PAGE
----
Its the bill of rights, I gives no authority what-so-ever to government..Regulate means adjust to a particular standard, rate, amount, degree etc.They intended the people to be well armed…the word “people” is in the 1st, 2nd, 4th, and 10th amendment, inalienable rights are non negotiable ..case closed!

jay
Guest
jay

but to read this this touchs on more then just gun laws but also hidden laws that is used agest the people,
it touchs on lot probems we have not just guns, and atf this clearly says atf has no power to change or make gun control laws, that no brach of goverment dose leaves to ask dose the control of gun surpressers fall under atf now that it been rule that it is peoples right to own

24and7
Guest
24and7

First of all of this case, like many others the Supreme Court has ruled lately, is a disgrace.. the Supreme Court ruled in favor of an illegal immigrant, in this case, who knew good and damned well he could not possess a firearm.. Another case were non-citizens are being excluded from laws in this nation.. Furthermore, ignorance of federal laws should be an excuse for everyone.. Why do you ask?.. Take a look at how thick the criminal code gun laws is the ATF enforces.. 100% of gun owners violate at least ONE OR TWO of those laws frequently, if… Read more »

John
Guest
John

Indeed, federal and State laws, and do not forget regulations, which carry the force of law. Every day, an unsuspecting citizenry are guilty of some violation, subject to prosecution, dreamed up by public servants, elected and unelected! With respect to the ATF, amazing how a small department, which originated under the IRS, tasked to process “tax” stamps under the NFA Act, has mushroomed into this all powerful agency. This agency which can determine a piece of plastic a machine gun (when elected officials would not), making thousands of law abiding citizens criminals, after a decade of their own published opinions… Read more »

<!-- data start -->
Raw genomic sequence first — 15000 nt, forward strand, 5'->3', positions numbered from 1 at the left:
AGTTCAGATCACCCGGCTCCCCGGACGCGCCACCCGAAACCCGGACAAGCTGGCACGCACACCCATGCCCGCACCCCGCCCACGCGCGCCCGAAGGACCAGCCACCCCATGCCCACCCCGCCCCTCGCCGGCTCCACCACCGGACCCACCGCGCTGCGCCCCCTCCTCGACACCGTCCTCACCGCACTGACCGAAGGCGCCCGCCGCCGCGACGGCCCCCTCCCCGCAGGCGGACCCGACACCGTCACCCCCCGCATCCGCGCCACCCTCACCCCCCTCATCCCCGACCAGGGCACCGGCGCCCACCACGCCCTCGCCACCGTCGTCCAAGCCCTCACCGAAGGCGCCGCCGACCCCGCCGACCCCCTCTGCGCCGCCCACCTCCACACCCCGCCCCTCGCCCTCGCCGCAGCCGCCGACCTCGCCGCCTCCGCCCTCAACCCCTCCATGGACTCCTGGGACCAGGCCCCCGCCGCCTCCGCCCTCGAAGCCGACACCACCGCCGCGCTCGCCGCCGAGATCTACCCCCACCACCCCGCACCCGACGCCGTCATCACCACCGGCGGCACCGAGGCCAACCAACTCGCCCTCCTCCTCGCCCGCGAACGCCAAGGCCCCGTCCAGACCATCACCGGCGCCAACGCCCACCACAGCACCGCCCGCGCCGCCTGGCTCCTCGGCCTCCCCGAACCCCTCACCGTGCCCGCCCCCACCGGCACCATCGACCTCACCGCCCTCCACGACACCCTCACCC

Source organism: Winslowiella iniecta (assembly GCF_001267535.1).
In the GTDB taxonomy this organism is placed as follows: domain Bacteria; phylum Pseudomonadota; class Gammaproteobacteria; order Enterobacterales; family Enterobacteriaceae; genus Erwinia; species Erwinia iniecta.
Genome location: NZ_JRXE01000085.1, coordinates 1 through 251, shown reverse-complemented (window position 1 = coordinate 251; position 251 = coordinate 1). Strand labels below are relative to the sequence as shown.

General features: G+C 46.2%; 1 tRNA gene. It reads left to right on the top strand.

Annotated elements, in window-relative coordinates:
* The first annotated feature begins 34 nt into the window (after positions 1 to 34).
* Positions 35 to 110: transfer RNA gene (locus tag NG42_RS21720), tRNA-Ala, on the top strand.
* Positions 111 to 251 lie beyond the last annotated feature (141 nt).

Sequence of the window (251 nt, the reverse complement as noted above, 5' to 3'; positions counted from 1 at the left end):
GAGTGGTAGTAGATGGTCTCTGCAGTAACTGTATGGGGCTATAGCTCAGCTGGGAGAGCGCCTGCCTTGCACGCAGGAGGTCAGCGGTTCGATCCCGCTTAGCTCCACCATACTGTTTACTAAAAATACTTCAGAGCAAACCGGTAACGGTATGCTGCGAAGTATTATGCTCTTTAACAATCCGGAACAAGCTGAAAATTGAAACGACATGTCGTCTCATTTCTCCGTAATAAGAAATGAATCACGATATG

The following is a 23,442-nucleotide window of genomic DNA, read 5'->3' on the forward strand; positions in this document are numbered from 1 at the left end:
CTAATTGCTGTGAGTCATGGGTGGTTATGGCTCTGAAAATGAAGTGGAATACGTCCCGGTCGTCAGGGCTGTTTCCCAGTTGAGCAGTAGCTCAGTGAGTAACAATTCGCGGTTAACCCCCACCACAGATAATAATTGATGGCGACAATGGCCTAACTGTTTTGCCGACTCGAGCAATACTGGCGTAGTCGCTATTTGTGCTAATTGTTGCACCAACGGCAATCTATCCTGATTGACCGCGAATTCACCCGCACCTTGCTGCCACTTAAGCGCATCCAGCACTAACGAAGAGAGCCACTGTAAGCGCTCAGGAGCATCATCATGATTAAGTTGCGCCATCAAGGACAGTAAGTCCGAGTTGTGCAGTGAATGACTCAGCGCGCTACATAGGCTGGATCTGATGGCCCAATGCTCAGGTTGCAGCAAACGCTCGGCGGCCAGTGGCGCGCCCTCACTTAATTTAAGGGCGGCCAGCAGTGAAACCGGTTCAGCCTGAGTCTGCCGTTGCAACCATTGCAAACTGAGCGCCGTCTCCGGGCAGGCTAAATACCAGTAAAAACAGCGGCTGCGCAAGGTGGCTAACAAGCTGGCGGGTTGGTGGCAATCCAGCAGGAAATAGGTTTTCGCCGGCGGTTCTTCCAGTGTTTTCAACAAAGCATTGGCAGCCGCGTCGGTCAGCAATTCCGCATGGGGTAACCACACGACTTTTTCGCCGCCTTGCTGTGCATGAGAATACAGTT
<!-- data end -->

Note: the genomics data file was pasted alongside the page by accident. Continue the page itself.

Oldmarine
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Oldmarine

You know really that all laws must pass the Supreme court decision of 1803 which said ” That any law repugnant to the Constitution is Null and Void” . This never gets adjudicated for some reason beyond me. A good or even poor lawyer using this in any ant-Constitutional court case should win because then the Judge can be held responsible to the same 1803 decision. The other thing that the people can hold politicians to the laws of the State and Federal, on their Oaths of Office. Violation of their Oaths is a Felony Crime, again both Federal and… Read more »

Oldmarine
Guest
Oldmarine

By the way any Government Department (ATF and others) is partially a criminal organization under the 2nd amendment. There are others in the same situation, its just that people let these departments get away with it. The job of the Supreme court to make sure that the constitution is protected and supported and leave the other laws to the other courts. If the Supreme Court fails in its duty then it is incompetent and acting criminally. It is totally up to the people to insure that they do their job. Any Gun Law is UN-Constitutional under the 2nd A. and… Read more »

Michael Stilinovich
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Michael Stilinovich

Re: 24and7

And another thing.

I’m truly thankful for your service.

M.A. Stilinovich

Michael Stilinovich
Guest
Michael Stilinovich

My thoughts are to abolish 99% of the laws that we now have and then we can discuss whether or not we should start a meaningful debate as to the elimination of a few more.